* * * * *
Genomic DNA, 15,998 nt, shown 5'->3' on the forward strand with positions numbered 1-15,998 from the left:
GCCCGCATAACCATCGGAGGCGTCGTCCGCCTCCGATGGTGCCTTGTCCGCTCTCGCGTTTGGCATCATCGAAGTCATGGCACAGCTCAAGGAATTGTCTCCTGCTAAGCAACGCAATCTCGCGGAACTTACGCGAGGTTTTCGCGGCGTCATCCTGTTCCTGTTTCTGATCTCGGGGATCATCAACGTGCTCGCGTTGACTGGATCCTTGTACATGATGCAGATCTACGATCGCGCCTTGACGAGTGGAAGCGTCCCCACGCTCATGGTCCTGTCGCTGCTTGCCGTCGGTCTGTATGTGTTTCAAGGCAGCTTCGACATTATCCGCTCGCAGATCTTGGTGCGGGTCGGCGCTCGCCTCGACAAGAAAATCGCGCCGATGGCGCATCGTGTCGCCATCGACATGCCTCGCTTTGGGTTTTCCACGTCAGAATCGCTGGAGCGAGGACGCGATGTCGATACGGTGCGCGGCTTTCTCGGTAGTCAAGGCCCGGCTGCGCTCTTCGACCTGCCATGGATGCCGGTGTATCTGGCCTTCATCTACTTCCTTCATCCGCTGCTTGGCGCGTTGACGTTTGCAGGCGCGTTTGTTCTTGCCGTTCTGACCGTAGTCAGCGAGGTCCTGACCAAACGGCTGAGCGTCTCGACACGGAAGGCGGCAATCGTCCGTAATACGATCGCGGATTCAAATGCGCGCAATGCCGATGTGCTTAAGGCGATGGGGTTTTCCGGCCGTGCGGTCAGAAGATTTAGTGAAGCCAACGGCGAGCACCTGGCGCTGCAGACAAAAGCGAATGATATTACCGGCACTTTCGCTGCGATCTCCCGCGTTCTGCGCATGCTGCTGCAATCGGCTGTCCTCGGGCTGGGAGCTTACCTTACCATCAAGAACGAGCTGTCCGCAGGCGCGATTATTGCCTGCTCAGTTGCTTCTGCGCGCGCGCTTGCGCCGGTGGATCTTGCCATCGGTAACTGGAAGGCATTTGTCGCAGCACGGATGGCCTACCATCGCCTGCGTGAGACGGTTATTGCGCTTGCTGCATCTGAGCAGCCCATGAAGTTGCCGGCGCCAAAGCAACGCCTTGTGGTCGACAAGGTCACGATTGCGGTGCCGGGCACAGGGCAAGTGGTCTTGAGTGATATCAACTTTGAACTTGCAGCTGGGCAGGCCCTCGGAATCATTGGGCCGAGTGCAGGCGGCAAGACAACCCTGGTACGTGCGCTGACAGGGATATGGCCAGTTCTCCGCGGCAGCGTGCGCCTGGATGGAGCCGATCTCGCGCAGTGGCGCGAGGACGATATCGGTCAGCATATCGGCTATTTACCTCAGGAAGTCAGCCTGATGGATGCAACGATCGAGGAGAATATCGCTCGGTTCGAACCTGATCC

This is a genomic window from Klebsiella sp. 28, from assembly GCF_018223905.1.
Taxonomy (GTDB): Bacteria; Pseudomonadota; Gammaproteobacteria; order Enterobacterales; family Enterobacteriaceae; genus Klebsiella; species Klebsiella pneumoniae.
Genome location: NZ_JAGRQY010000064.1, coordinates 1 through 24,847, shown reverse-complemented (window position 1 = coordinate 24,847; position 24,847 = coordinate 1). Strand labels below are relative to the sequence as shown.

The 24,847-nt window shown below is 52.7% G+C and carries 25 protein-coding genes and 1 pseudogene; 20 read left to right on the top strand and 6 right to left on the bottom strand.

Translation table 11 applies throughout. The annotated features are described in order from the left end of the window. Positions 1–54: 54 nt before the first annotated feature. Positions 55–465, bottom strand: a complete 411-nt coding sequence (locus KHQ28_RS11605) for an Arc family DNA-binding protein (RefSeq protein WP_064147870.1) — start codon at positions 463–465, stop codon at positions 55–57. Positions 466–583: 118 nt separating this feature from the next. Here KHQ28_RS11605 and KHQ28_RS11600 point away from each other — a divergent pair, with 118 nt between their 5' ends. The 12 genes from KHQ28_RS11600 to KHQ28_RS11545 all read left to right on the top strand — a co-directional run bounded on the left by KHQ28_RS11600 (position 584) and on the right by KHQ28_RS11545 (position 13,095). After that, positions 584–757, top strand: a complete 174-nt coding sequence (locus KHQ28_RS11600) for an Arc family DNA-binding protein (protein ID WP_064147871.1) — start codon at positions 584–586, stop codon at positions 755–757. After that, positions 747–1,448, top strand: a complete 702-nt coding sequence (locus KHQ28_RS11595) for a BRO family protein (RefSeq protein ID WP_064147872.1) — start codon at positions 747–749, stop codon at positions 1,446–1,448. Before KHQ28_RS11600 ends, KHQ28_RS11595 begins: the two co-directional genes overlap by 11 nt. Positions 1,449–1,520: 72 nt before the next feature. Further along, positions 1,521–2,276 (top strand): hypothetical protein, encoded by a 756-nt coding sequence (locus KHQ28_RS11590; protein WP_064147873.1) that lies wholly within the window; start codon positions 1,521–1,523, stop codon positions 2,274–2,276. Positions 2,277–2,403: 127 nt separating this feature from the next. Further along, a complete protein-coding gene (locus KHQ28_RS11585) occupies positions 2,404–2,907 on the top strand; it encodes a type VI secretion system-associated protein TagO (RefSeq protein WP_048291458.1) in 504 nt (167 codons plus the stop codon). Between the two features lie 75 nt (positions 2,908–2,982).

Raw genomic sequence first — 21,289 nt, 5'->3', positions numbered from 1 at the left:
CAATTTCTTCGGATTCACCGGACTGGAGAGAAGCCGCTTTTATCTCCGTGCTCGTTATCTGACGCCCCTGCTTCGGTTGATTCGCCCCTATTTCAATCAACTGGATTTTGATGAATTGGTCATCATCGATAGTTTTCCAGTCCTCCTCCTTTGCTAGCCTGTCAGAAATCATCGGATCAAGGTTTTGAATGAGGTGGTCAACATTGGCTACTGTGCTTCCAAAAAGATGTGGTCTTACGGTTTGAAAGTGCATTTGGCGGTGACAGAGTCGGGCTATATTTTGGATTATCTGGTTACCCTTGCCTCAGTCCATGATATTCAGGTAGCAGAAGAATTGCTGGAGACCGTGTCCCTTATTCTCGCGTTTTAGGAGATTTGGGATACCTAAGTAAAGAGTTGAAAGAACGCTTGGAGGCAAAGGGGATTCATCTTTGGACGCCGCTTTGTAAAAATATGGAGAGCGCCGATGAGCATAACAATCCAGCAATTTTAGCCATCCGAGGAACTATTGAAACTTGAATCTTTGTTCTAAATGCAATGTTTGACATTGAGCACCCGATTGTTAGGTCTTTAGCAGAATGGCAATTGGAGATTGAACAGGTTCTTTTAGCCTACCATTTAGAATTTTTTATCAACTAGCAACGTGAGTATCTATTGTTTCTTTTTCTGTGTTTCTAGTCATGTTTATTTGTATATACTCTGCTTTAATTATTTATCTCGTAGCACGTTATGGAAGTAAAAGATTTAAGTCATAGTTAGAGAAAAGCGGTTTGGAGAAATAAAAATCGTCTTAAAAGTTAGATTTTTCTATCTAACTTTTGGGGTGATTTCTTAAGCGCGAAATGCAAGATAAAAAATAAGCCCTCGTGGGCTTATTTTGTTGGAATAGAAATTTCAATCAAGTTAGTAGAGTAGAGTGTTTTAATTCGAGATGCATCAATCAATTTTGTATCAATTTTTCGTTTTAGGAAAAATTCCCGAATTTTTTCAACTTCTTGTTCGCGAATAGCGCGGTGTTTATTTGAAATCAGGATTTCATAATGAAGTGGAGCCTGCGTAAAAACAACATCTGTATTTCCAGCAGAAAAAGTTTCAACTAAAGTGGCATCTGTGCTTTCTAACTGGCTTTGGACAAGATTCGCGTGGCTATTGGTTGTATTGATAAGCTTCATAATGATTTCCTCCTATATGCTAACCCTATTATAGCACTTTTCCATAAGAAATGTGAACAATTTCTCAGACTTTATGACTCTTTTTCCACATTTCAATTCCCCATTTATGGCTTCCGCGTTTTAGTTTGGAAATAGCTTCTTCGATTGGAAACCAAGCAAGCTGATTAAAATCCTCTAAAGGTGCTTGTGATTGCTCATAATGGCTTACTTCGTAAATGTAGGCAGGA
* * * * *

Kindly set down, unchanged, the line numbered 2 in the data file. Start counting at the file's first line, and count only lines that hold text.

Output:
GCCCGCATAACCATCGGAGGCGTCGTCCGCCTCCGATGGTGCCTTGTCCGCTCTCGCGTTTGGCATCATCGAAGTCATGGCACAGCTCAAGGAATTGTCTCCTGCTAAGCAACGCAATCTCGCGGAACTTACGCGAGGTTTTCGCGGCGTCATCCTGTTCCTGTTTCTGATCTCGGGGATCATCAACGTGCTCGCGTTGACTGGATCCTTGTACATGATGCAGATCTACGATCGCGCCTTGACGAGTGGAAGCGTCCCCACGCTCATGGTCCTGTCGCTGCTTGCCGTCGGTCTGTATGTGTTTCAAGGCAGCTTCGACATTATCCGCTCGCAGATCTTGGTGCGGGTCGGCGCTCGCCTCGACAAGAAAATCGCGCCGATGGCGCATCGTGTCGCCATCGACATGCCTCGCTTTGGGTTTTCCACGTCAGAATCGCTGGAGCGAGGACGCGATGTCGATACGGTGCGCGGCTTTCTCGGTAGTCAAGGCCCGGCTGCGCTCTTCGACCTGCCATGGATGCCGGTGTATCTGGCCTTCATCTACTTCCTTCATCCGCTGCTTGGCGCGTTGACGTTTGCAGGCGCGTTTGTTCTTGCCGTTCTGACCGTAGTCAGCGAGGTCCTGACCAAACGGCTGAGCGTCTCGACACGGAAGGCGGCAATCGTCCGTAATACGATCGCGGATTCAAATGCGCGCAATGCCGATGTGCTTAAGGCGATGGGGTTTTCCGGCCGTGCGGTCAGAAGATTTAGTGAAGCCAACGGCGAGCACCTGGCGCTGCAGACAAAAGCGAATGATATTACCGGCACTTTCGCTGCGATCTCCCGCGTTCTGCGCATGCTGCTGCAATCGGCTGTCCTCGGGCTGGGAGCTTACCTTACCATCAAGAACGAGCTGTCCGCAGGCGCGATTATTGCCTGCTCAGTTGCTTCTGCGCGCGCGCTTGCGCCGGTGGATCTTGCCATCGGTAACTGGAAGGCATTTGTCGCAGCACGGATGGCCTACCATCGCCTGCGTGAGACGGTTATTGCGCTTGCTGCATCTGAGCAGCCCATGAAGTTGCCGGCGCCAAAGCAACGCCTTGTGGTCGACAAGGTCACGATTGCGGTGCCGGGCACAGGGCAAGTGGTCTTGAGTGATATCAACTTTGAACTTGCAGCTGGGCAGGCCCTCGGAATCATTGGGCCGAGTGCAGGCGGCAAGACAACCCTGGTACGTGCGCTGACAGGGATATGGCCAGTTCTCCGCGGCAGCGTGCGCCTGGATGGAGCCGATCTCGCGCAGTGGCGCGAGGACGATATCGGTCAGCATATCGGCTATTTACCTCAGGAAGTCAGCCTGATGGATGCAACGATCGAGGAGAATATCGCTCGGTTCGAACCTGATCC